Christopher Davidson’s latest book, ‘Shadow Wars: The Secret Struggle for Middle East’ exposes the dark side of US foreign policy. Most shockingly, his assertion— that US intelligence agencies continue to regard the Islamic State, like al-Qaeda before it, as a strategic but volatile asset to be wielded against their enemies—is absolutely irrefutable. There have been severe symptoms of hollowness and capriciousness regarding the US policy in Syria, Iraq, Iran, Afghanistan, and Pakistan. And now Trump’s national security team draws a strategy on the parallel lines of the old Richard Nixon era Kissinger team apprehending the threat of overpopulated poor people countries undermining US accession to the world’s nutrient , energy and raw material resources?—?for which the solution could be to ‘cauldronize’ countries of strategic importance.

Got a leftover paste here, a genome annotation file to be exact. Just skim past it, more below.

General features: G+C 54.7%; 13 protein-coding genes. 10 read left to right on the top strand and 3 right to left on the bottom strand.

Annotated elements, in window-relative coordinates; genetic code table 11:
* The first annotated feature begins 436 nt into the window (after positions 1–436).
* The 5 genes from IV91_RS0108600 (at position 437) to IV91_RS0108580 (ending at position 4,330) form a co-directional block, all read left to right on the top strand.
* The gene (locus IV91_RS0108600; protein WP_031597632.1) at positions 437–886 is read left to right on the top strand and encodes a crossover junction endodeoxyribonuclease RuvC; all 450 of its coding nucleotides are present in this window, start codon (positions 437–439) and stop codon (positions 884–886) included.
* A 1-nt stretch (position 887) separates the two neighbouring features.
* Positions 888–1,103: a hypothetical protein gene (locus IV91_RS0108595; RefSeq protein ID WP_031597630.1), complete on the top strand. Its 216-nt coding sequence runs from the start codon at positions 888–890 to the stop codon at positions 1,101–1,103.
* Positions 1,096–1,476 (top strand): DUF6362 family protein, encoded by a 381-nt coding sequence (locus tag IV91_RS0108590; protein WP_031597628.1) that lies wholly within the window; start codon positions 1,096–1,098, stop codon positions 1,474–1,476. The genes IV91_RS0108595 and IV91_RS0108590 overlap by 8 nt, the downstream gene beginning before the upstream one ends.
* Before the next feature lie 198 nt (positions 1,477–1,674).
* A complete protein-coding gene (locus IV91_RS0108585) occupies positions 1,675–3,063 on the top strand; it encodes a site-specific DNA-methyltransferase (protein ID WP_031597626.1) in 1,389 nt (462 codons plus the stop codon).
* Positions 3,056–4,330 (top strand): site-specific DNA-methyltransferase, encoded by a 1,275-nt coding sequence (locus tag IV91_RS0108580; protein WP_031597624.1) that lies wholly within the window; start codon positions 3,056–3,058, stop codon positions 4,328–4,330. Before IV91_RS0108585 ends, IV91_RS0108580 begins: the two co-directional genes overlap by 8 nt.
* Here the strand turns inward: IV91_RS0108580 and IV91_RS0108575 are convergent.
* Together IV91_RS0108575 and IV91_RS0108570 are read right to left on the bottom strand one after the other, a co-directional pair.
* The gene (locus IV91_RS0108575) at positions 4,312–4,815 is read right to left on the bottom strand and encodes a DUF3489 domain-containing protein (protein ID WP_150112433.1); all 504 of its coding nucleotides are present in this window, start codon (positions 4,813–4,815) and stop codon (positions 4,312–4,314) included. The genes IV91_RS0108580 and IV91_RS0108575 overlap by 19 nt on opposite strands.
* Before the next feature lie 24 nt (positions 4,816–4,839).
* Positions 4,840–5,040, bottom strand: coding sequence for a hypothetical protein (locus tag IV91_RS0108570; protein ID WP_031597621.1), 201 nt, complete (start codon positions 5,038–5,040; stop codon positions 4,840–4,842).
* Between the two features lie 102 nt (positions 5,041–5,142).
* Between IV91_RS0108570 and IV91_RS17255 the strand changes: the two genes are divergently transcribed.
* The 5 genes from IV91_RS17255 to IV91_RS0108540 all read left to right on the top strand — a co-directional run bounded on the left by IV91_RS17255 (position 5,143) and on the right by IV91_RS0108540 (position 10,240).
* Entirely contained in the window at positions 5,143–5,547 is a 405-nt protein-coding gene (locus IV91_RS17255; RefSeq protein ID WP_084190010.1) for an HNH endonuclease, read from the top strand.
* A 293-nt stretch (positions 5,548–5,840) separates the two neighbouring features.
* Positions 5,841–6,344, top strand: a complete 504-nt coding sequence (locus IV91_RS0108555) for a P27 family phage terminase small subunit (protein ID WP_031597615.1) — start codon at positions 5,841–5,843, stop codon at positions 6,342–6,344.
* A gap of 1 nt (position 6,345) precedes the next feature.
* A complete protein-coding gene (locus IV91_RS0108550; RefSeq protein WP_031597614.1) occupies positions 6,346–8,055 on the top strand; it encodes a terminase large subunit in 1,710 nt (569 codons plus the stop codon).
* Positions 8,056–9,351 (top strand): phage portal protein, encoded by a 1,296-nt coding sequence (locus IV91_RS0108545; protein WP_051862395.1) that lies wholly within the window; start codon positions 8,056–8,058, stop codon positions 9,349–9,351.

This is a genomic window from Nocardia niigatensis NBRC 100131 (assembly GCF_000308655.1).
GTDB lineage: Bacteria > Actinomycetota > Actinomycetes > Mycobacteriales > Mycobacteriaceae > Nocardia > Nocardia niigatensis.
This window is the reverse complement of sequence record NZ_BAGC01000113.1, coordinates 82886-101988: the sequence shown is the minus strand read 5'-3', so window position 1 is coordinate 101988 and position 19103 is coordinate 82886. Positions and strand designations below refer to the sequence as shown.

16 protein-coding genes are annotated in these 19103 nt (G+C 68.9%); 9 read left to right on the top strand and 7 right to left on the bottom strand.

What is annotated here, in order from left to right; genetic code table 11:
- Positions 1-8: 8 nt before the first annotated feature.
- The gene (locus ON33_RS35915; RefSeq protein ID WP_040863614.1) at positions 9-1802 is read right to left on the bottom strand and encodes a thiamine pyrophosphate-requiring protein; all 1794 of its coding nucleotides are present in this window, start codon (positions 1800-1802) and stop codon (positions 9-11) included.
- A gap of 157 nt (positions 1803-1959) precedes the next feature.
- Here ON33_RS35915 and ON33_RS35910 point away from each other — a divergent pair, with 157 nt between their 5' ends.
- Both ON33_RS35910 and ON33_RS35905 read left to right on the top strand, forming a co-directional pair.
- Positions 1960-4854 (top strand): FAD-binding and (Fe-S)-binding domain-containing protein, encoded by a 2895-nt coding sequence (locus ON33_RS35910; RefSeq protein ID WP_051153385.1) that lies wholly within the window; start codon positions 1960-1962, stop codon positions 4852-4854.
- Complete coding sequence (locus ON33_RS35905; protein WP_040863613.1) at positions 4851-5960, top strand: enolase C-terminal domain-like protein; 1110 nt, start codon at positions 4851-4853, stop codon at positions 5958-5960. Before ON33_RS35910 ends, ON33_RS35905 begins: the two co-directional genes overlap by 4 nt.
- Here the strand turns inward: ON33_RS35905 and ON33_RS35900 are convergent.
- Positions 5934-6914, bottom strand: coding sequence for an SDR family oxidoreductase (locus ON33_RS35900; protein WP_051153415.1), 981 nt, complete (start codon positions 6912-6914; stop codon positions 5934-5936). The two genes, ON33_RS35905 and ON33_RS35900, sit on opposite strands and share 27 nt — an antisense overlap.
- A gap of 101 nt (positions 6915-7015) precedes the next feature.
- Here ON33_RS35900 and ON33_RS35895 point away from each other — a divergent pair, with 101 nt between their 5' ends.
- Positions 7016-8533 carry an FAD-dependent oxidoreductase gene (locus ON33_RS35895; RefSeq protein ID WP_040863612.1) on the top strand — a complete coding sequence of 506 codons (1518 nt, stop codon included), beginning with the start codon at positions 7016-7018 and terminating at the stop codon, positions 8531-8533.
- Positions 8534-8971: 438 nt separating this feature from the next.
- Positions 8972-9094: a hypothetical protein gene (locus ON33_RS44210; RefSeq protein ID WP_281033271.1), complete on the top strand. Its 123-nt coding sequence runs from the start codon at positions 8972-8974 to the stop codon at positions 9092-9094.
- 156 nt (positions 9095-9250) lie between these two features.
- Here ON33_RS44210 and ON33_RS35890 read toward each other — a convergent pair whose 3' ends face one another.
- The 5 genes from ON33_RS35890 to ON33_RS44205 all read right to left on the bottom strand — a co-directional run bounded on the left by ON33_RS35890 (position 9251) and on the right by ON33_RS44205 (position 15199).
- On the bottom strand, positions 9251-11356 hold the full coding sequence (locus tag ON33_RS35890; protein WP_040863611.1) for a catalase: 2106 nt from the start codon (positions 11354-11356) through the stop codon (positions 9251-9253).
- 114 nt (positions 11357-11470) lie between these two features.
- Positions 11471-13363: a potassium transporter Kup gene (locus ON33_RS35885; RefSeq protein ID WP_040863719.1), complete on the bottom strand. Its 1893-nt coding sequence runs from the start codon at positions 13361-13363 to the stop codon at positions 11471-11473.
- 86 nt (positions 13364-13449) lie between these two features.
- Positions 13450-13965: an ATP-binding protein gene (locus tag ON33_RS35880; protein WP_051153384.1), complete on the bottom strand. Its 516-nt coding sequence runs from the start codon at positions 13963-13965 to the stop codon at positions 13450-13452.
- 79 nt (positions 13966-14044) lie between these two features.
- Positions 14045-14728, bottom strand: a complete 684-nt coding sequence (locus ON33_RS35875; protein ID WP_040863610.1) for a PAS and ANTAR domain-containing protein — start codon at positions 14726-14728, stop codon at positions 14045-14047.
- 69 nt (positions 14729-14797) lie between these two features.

Apparently Trump took the initiative to move from the post-war orthodox doctrines – pursued by both Democratic and Republican presidents – such as building US-led alliances to expand the liberal democratic order. But Trump has unwisely nullified Obama’s positive initiatives: The Iran Nuclear Deal , the Transpacific Trade Partnership ( TTP), and the Paris Climate Accord. Trump has also changed the Cuban liberalisation initiative. By no reasonable accounts, these moves are positive. The three generals— the White House Chief of Staff John Kelly, Secretary of Defense James Mattis and US National Security Advisor H.R. Mc Master —are mentors of new foreign policy strategy. Though McMaster is one of several powerful generals in Trump’s orbit who hail from the Republican foreign policy establishment, Trump seems to have been equally sympathetic to the views of the war fanatics like the former White House Strategist Steve Bannon, who has been the pioneer of Trump’s “America First” doctrine. And the growing division in establishment’s three tiers— the US State Department, the Pentagon and the Capitol Hill— is indicative of an incoherent foreign policy.